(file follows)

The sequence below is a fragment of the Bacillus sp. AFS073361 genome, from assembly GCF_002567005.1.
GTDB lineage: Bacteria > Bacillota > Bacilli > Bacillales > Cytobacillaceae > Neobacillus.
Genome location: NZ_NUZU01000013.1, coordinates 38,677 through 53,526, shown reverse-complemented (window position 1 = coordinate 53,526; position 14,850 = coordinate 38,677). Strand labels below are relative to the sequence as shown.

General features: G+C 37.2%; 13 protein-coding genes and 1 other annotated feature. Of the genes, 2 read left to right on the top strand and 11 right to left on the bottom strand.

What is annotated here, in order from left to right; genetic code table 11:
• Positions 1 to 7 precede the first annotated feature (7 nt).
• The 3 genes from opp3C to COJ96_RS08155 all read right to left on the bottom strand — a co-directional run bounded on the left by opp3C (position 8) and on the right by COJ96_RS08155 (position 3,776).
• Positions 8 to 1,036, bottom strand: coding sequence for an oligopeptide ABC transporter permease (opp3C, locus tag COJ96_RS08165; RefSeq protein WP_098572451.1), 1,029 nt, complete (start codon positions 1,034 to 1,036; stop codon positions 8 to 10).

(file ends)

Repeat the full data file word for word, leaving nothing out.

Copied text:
The sequence below is a fragment of the Bacillus sp. AFS073361 genome, from assembly GCF_002567005.1.
GTDB lineage: Bacteria > Bacillota > Bacilli > Bacillales > Cytobacillaceae > Neobacillus.
Genome location: NZ_NUZU01000013.1, coordinates 38,677 through 53,526, shown reverse-complemented (window position 1 = coordinate 53,526; position 14,850 = coordinate 38,677). Strand labels below are relative to the sequence as shown.

General features: G+C 37.2%; 13 protein-coding genes and 1 other annotated feature. Of the genes, 2 read left to right on the top strand and 11 right to left on the bottom strand.

What is annotated here, in order from left to right; genetic code table 11:
• Positions 1 to 7 precede the first annotated feature (7 nt).
• The 3 genes from opp3C to COJ96_RS08155 all read right to left on the bottom strand — a co-directional run bounded on the left by opp3C (position 8) and on the right by COJ96_RS08155 (position 3,776).
• Positions 8 to 1,036, bottom strand: coding sequence for an oligopeptide ABC transporter permease (opp3C, locus tag COJ96_RS08165; RefSeq protein WP_098572451.1), 1,029 nt, complete (start codon positions 1,034 to 1,036; stop codon positions 8 to 10).